Angola Avante – Onwards Angola

In Angola, one of the most mined countries in the world, I heard from government and civil society representatives about the drastic reduction in financial support for demining. This funding drop has coincided with falling commodity prices, severely impacting the government’s ability to make up for the shortfall.

At current funding rates, Angola could now remain impacted by mines and unexploded ordnance well past 2040. By reinvigorating support for Angolan demining, we may move the deadline closer by 10, even 15 years. Think of how many lives and limbs that would save.

Remarks delivered by Rose Gottemoeller, Under Secretary for Arms Control and International Security, to the 19th International Meeting of Mine Action National Program Directors and United Nations Advisors (US State Department)


Under Secretary Gottemoeller’s comments are very prescient: Angola is one of the most mine-affected countries, but the contamination is not as widespread as once feared.  Through careful re-survey, the mine action operators are now able to accurately quantify and describe the extent of contamination and make plans for a landmine-free Angola.  But over the last several years, the investment in humanitarian demining in Angola has faltered (commercial demining remains well-funded by the government, but is focused strictly on economic development).  As a result, several mine action operators are facing tough choices in Angola.  In the last couple of months, Danish Church Aid (DCA), with more than a decade of clearance experience in the country, was forced to close all operations in Angola.  DCA’s clearance work directly benefited 30,000 Angolans by returning 25 million square meters of land in eastern Moxico province to productive use and brought mine risk awareness to another 180,000 people (DCA, personal communication).  And that capacity is gone.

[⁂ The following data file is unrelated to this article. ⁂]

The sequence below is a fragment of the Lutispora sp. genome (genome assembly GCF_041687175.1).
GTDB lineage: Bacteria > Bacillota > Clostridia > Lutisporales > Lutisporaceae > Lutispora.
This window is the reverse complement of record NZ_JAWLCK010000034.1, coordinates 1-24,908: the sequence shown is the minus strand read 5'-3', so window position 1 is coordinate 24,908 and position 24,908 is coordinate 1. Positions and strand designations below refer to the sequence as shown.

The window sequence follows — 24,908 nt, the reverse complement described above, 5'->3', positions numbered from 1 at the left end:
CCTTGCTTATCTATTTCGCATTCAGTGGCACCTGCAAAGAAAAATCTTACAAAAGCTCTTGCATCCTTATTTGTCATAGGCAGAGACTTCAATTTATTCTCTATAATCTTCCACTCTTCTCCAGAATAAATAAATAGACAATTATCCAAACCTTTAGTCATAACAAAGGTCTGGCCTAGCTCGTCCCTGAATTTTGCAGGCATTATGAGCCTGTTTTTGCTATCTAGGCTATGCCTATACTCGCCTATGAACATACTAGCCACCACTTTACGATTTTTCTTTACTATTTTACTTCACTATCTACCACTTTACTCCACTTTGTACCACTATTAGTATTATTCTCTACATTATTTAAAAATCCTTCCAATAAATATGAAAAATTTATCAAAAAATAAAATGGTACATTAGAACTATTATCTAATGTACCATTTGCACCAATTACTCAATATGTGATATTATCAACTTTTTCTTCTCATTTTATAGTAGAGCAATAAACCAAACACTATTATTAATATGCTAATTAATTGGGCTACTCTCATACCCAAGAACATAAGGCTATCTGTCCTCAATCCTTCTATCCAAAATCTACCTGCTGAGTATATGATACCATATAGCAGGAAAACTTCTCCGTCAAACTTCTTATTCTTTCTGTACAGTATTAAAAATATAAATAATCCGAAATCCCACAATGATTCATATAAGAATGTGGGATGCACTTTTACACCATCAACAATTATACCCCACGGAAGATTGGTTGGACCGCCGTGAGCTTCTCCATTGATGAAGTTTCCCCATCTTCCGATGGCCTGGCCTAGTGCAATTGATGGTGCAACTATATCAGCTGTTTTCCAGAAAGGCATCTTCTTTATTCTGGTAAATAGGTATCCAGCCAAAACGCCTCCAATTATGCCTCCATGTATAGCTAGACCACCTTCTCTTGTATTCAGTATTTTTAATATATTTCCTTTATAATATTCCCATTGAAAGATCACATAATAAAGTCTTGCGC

DCA’s achievements are just abstract numbers.  From 1975 to 2014, the airfield in Luena, Moxico’s provincial capital saw one flight.  One.  The area around the airfield had been heavily mined during Angola’s civil war as both sides sought to control access to the region.  When DCA started working in the area, they saw the economic benefit of re-opening the airfield as well as the importance of being able to use the airport for medical evacuation in case one of the deminers was injured.  As you can see from the photos below, the airstrip has been completely redeveloped and the extensive minefield that had been just north of the runway has been reclaimed and used for housing now that the mines have been cleared.  Without DCA’s work, this airfield might have remained closed and the surrounding lands dangerous.